Please Don't Die is the title of the forthcoming new album by Saratoga Springs, New York band and 2012 Band of the Year (as voted by Readers of Ear to the Ground). The Digital Deluxe edition goes on sale on Record Store Day (Saturday April 20, 2013). That same day, you can pre-order the 180-gram vinyl record. The record is the band's first since signing with Magnetic Eye Records.
My Non-Shuffle reflection/insight/review (if you will) of this record begins after the forth-coming JUMP
From Skeletons in the Piano's Facebook Description:
Skeletons are not created in death, they are merely exposed, revealing life's foundations. We hone our craft with a love and respect for the art that has brought us to this point. We create a mood and cast a spell at every show we play. Skeletons in the Piano gives a damn.
The emphasis on the last sentence was added by me because I think it is a pretty succinct summary of my initial impressions upon hearing this record. Skeletons in the Piano (or SITP for short) gives a damn. They give a damn about production, they give a damn about songwriting, they give a damn about having an intent and carrying out that intent. I'll tell you why I feel that way.
I've been a fan of SITP since I first heard them which was only about a year ago. We've featured them a few times, and I've been impressed by the music on their previous album Stranger on a Damned Staircase as well as their awesome cover of The Beatles' classic Eleanor Rigby.
Upon listening to Please Don't Die, it seems clear that the band set out to make the best album they could, and I think they succeeded.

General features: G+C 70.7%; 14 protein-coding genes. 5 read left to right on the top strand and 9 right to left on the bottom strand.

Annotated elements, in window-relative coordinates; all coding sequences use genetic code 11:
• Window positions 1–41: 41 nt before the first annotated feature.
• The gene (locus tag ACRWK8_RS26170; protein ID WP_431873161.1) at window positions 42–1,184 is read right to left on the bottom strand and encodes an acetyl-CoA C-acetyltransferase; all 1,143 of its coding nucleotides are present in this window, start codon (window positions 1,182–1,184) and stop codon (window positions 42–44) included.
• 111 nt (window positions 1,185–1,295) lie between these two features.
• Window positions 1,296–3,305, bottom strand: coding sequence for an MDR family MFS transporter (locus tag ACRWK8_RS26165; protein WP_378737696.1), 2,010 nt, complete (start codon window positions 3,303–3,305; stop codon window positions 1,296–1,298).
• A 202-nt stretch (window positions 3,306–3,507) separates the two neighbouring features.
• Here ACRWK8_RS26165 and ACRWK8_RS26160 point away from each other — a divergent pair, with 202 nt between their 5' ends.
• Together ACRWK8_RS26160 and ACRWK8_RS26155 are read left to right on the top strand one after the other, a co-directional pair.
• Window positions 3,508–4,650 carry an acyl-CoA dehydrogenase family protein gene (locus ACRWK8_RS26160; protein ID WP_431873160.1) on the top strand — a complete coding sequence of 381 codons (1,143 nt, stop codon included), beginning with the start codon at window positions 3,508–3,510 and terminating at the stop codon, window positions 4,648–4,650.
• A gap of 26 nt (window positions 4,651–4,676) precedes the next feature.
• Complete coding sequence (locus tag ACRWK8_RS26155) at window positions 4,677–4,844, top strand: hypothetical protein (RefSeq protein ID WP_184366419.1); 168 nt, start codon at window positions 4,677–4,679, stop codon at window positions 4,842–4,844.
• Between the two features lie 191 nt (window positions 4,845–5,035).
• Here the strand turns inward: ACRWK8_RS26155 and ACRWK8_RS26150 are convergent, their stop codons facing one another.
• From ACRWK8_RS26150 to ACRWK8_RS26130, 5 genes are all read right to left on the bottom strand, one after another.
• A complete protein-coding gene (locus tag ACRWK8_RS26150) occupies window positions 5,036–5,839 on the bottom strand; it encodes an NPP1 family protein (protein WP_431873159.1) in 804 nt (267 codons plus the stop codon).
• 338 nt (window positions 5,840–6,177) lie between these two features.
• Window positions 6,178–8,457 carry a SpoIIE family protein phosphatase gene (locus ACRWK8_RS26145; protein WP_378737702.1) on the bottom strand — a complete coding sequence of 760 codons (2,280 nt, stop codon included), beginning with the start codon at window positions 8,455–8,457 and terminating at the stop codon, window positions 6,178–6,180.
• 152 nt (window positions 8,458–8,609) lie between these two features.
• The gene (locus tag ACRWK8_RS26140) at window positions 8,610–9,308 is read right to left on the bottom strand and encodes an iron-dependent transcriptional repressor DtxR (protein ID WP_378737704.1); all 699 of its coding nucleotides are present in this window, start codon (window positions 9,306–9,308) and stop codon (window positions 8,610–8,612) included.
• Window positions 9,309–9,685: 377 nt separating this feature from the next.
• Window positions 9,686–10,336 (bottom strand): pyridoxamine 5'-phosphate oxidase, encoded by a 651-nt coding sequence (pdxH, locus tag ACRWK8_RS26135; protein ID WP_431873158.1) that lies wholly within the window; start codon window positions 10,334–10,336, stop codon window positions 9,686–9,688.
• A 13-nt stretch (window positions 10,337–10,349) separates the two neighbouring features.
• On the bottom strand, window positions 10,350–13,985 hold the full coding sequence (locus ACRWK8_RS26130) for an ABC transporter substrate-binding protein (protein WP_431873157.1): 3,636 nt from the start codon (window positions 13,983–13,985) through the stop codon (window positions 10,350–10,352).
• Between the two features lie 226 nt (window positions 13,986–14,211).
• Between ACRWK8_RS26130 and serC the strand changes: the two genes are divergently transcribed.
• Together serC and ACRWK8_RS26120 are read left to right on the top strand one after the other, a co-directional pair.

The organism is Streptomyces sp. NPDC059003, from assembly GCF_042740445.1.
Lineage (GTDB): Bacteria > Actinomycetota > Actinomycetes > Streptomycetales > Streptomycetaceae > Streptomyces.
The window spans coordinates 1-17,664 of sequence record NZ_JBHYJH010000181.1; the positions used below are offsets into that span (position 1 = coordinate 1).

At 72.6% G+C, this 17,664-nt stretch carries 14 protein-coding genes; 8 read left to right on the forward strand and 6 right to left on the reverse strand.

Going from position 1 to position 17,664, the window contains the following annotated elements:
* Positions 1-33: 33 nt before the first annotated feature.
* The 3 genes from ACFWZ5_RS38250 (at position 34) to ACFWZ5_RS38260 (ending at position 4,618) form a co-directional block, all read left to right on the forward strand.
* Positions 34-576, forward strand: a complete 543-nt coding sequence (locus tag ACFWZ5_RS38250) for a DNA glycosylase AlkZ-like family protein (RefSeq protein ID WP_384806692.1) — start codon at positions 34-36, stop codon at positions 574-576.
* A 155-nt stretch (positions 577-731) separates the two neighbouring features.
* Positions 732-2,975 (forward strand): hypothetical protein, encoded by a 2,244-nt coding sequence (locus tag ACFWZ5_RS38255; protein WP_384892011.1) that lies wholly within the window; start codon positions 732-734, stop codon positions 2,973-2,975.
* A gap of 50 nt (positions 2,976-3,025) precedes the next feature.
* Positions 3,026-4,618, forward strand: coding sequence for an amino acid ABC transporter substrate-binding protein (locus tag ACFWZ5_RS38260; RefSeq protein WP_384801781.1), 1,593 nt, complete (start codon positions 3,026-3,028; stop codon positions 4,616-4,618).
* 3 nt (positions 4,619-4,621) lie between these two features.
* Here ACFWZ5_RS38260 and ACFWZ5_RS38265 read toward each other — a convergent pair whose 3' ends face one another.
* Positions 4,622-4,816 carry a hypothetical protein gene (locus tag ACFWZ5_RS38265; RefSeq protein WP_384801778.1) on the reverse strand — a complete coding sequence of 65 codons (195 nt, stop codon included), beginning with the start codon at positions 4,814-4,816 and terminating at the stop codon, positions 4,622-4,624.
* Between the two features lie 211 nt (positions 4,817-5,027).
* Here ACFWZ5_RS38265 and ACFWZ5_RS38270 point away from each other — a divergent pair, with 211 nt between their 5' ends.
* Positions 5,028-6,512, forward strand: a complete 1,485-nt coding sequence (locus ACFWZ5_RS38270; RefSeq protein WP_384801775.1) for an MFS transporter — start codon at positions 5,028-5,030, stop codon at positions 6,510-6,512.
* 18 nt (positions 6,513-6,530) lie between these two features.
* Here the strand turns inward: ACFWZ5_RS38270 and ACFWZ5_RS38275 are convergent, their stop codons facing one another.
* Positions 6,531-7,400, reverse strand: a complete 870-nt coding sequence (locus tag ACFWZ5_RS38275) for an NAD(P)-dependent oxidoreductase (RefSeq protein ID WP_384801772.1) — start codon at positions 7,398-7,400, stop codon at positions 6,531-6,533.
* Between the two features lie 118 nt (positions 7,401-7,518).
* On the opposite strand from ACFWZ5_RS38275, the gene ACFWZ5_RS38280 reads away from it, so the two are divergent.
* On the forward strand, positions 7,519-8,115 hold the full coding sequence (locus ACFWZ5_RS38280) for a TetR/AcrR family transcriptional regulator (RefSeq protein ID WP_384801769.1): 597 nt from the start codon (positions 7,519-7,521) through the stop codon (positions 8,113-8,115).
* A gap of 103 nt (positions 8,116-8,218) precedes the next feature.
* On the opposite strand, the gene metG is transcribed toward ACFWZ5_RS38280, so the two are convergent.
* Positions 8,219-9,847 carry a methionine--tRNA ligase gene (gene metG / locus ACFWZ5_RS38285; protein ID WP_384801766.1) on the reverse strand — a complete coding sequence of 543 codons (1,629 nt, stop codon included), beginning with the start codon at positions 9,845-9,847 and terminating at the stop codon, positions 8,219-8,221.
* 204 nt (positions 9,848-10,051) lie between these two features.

I tried not to read the earlier reviews of the record, but the one line that I read compares the band's sound as Richard Wagner meets Iron Maiden. This is a correct assessment, and there is so much more - Blues, Soul, classic Rock n Roll and what kind only be described as Skeleton music all play a part in the spicy gumbo of sounds which make up Please Don't Die.
The Metal influence comes across several times on the record with a BIG Guitar sound and soaring, strong vocals. I'll admit, I was not a Metal-head in my younger years, but SITP casts a powerful spell, and I found myself ready to do some headbanging or whatever.
Even when the band "takes it down", the music does not lose any of it's expansive and glorious power. The band sets the mood and sustains it successfully for the album's eight songs.
The moments where Jeff Ayers wicked Violin rise above the mix and seem to weave around the rest of the music are sublime. The first listen, I found myself smiling and wishing that someone was sitting with me so I could look at them and say, "Are you hearing this?"
For me, I have to just come out and say that 2013 has been an amazing year for music, and I'm happy to put Please Don't Die on the top tier among the very best of the excellent class of records released since January 1. And, although it is only mid-April, I don't expect that position to be in any jeopardy. I will be listening to this record over and over again in the weeks, months and years to come.
Hearing this great music and watching some of the performances captured on video (see the Playlist below), makes me eager to see this band live. If you get the chance, I sure hope you'll take it. April 20 - pick up this album and/or pre-order the vinyl in celebration of Record Store Day.
Skeletons in the Piano are:
Elijah Hargrave – Vocals and Guitar
Dustin Alexander – Bass and Vocals
Jeff Ayers – Violin and Keys
Eric Donovan – Drums
Brad Thibodeau – Guitar
Tatianna Morales – Dance/provoke
Katarra Peterson – Dance/invoke
1 - The Price Put on You
2 - Memory Lane Needs a Garbage Man
3 - Disposable Television, Disposable Guns
4 - Digging Underneath the House
5 - Long Pig
6 - The Blood Beyond
7 - Loose Kites in the Harbor
8 - Oh, Rose